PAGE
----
October 24, 2010
…The words NATURAL and RANDOM are not meant to exclude an intelligent agent: they are meant to accurately describe the process. The fact that gods become redundant is a side effect of the power of evolutionary explanations. All of our observations of evolution are adequately explained by random chance as the dominant force in our history, with directionality and function conferred by local, short term adaptation. There is no teleological force. There is no evidence of divine or even intelligent intervention in our past. Is this smart theology? To promote the counterfactual and unsupportable? It’s cunning and weird and increases the complexity of the model to postulate imaginary and unexaminable forces, but it doesn’t make it right.
…This “monogenism” is apparently an important (and sophisticated!) assertion. It’s an insistence on the idea that Adam and Eve were unique, real, and literal individuals and that the entire human race is directly descended from them with no other contribution from other individuals of that time. Some are fine with the idea that Adam and Eve were themselves the product of evolution and had non-human ancestors, while others insist that they had to have been divinely and magically created without parents, but at some point in time the Catholic god set these two, and only these two, people apart, bestowed them with souls, and set them to work procreating to generate the entirety of the human species.
That’s some genetic bottleneck. One pair. That’s it. Talking about populations defies sophisticated Catholic theology.
Unfortunately for them, it also defies population genetics and again violates the principles of evolutionary biology. Evolution is precisely about changes in populations over time, not individuals, and furthermore, a relatively recent bottleneck in genetic diversity that narrow would be apparent in our genomes. When you get right down to it, it turns out that Catholics are not supposed to accept evolution — they are only expected to embrace a superficial and literally falsified version of evolution that strips out the entirety of its mechanism.
…They also declare that Adam and Eve were real people and the sole progenitors of the human race, for exactly the same reason: original sin. Christian doctrine is built on the notion that all people are intrinsically guilty and sinful, and the specific crime they are guilty of is the act of disobedience by Eve described in the book of Genesis. While much of the rest of Genesis can be treated as poetic metaphor by Catholics, that ‘fact’ must be indisputable — we’re all sinners because Adam and Eve broke the rules in the Garden of Eden.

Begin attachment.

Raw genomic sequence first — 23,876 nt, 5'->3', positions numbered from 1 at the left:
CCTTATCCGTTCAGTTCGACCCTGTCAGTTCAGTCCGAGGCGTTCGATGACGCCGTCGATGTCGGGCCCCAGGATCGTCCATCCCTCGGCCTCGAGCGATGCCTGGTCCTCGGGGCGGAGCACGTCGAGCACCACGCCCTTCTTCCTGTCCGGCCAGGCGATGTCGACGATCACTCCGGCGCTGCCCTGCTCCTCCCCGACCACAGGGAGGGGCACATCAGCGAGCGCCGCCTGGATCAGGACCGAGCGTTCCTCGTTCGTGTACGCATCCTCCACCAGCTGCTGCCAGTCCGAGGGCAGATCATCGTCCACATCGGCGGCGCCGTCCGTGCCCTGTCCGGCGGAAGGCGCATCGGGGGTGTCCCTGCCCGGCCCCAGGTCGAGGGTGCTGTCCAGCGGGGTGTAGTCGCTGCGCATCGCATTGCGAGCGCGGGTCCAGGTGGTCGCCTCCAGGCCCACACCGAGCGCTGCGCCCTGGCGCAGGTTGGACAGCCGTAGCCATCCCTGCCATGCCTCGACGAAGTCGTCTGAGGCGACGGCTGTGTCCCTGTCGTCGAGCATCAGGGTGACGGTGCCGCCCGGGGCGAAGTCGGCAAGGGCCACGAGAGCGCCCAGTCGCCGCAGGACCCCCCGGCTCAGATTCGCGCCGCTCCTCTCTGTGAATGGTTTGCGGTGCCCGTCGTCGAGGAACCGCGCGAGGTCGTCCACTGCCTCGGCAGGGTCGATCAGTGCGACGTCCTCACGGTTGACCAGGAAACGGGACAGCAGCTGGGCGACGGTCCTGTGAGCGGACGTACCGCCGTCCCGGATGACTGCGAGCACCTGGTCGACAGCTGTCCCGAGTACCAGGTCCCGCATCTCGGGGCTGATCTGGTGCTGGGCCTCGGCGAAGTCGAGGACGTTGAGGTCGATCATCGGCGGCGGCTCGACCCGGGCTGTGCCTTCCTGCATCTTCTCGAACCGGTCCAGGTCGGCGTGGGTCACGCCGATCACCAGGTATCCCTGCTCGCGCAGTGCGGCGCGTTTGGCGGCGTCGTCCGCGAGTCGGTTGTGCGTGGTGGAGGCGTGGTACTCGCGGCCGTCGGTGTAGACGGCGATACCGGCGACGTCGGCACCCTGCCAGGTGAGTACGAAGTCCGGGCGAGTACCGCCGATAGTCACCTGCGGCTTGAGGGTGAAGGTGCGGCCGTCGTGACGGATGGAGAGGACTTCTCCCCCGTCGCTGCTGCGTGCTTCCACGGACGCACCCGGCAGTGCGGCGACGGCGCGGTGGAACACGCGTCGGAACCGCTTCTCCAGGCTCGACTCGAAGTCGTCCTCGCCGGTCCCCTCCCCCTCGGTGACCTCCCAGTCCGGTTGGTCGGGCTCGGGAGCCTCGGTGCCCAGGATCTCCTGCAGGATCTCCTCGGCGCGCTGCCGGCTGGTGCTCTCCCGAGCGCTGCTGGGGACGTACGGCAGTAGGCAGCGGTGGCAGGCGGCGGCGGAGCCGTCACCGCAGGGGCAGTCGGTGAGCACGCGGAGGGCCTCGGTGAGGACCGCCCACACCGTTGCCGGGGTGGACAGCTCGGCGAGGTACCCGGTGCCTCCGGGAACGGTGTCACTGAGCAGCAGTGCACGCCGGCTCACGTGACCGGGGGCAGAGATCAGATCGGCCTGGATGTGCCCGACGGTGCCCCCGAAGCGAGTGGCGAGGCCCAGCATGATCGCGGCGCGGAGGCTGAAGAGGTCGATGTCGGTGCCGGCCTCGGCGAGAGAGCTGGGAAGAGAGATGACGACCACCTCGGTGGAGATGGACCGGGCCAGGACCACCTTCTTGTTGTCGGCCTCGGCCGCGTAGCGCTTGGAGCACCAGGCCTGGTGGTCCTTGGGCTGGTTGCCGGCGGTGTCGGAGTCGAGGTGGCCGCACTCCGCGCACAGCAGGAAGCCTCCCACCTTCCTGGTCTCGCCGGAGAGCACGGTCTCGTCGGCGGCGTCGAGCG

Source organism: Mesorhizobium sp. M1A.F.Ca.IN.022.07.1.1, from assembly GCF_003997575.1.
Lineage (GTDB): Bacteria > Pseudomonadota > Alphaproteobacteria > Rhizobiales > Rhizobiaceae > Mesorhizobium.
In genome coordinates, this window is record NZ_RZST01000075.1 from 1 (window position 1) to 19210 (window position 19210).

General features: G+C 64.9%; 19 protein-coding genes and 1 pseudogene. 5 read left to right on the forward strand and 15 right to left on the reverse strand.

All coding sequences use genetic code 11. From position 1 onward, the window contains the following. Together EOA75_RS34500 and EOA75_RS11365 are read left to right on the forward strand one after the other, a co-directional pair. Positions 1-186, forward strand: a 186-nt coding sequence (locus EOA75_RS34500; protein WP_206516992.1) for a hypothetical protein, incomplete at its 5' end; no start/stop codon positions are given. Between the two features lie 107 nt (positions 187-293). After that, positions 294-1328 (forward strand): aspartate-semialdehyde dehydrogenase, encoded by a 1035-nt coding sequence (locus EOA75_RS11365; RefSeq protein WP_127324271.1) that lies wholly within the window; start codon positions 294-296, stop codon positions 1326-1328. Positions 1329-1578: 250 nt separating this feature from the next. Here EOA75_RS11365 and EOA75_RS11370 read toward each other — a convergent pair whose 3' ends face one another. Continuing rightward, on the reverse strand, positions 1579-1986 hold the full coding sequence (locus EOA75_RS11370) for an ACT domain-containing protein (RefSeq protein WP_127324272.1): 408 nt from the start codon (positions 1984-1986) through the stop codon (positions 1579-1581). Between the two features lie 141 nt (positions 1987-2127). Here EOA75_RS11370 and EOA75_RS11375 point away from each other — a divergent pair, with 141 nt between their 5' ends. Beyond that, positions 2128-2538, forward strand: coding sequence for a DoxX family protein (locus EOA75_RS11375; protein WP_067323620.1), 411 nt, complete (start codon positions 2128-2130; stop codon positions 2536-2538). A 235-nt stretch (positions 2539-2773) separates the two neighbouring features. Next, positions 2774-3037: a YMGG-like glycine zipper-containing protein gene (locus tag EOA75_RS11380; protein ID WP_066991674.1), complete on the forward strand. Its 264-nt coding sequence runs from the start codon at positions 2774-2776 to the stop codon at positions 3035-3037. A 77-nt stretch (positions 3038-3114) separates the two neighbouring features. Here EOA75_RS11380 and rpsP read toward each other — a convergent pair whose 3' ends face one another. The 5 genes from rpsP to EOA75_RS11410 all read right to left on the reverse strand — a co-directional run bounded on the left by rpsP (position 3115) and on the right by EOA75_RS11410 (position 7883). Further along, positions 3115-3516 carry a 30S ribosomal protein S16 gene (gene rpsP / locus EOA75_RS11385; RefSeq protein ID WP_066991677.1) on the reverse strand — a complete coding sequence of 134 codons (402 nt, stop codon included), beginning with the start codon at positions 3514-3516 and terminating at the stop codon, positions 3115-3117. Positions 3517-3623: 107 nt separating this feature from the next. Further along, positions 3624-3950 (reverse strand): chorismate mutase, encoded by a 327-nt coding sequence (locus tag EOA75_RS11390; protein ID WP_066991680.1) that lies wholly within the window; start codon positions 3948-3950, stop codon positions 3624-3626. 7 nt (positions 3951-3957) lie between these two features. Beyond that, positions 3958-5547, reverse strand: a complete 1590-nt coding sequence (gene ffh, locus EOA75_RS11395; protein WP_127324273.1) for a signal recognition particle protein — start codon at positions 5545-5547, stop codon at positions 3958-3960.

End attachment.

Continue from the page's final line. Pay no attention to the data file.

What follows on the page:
I know. Inherited guilt is absurd, but that’s how sophisticated theology works.
Why do Catholics have to prop up this concept of original sin? Because Jesus’s sacrifice makes no sense if it wasn’t done to atone for a universal crime. We all must have inherited that sin, or some of us are innocent and Jesus was irrelevant to us. Can’t have that! That would mean we weren’t subject to the domain of Christianity.
October 23, 2010
I wish believers had faith that same sex attractions were not sinful.
I wish they had faith that same sex marriage is righteous, Godly, beautiful.
I wish they had faith that wherever the bible seems to stand on a committed same sex romance, someday, God would reveal to biblical scholars and theologians that same sex marriage is God’s plan.
I wish believers had faith in THIS kind of love.
In one respect, history is at a serious disadvantage with respect to the hard sciences. When a chemist or physicist makes a hypothesis, we can perform repeated experiments to prove whether the hypothesis is false (or falsifiable, for that matter). Historical events occur once and are lost to the past. We have no direct access to the past, only the recollections of others. So even in the best of cases, we can only establish high probability. You would think that being stuck with late, contradictory, anonymous and pseudonymous sources would make Bible scholars more cautious. You’d be wrong.
Biblical scholarship is the only sub-field of history in which I’ve heard actual scholars use the term “innocence of the text” and accuse others of being “too skeptical.” It’s the only sub-field in which scholars feel obliged to publicly state that they don’t discount supernatural events, as if not believing in miracles and magic would be grounds for dismissal. (I know of no Homeric scholars who feel compelled to say they’re not sure whether Athena appeared on the field of battle at Troy.)
NT scholars are an even rarer breed. They take literary relationships and turn them into historical relationships. They transform plausible scenarios into hard facts. They create source documents out of thin air. They imagine an oral tradition that goes on for 40 years, but still contains factual information. They ostracize dissenters and then ask why they don’t get published in respected journals. Ask yourself, why did Earl Doherty have to self-publish a monumental work like Jesus: Neither God nor Man? Why did Thomas L. Thompson have to leave the U.S. and find a teaching position in Copenhagen? Why is it that Robert M. Price, a man with two earned PhDs, can’t find a position in any American university?
Imagine a detective beginning with a hearsay account of a murder, and without knowing who made this assertion, and without any empirical evidence that there was a murdered victim, or that the said person had even existed, yet proceeded to seriously investigate the hearsay claims, apply criteria of embarrassment and dissimilarity to that unsourced assertion, and on that basis bring charges against someone in court!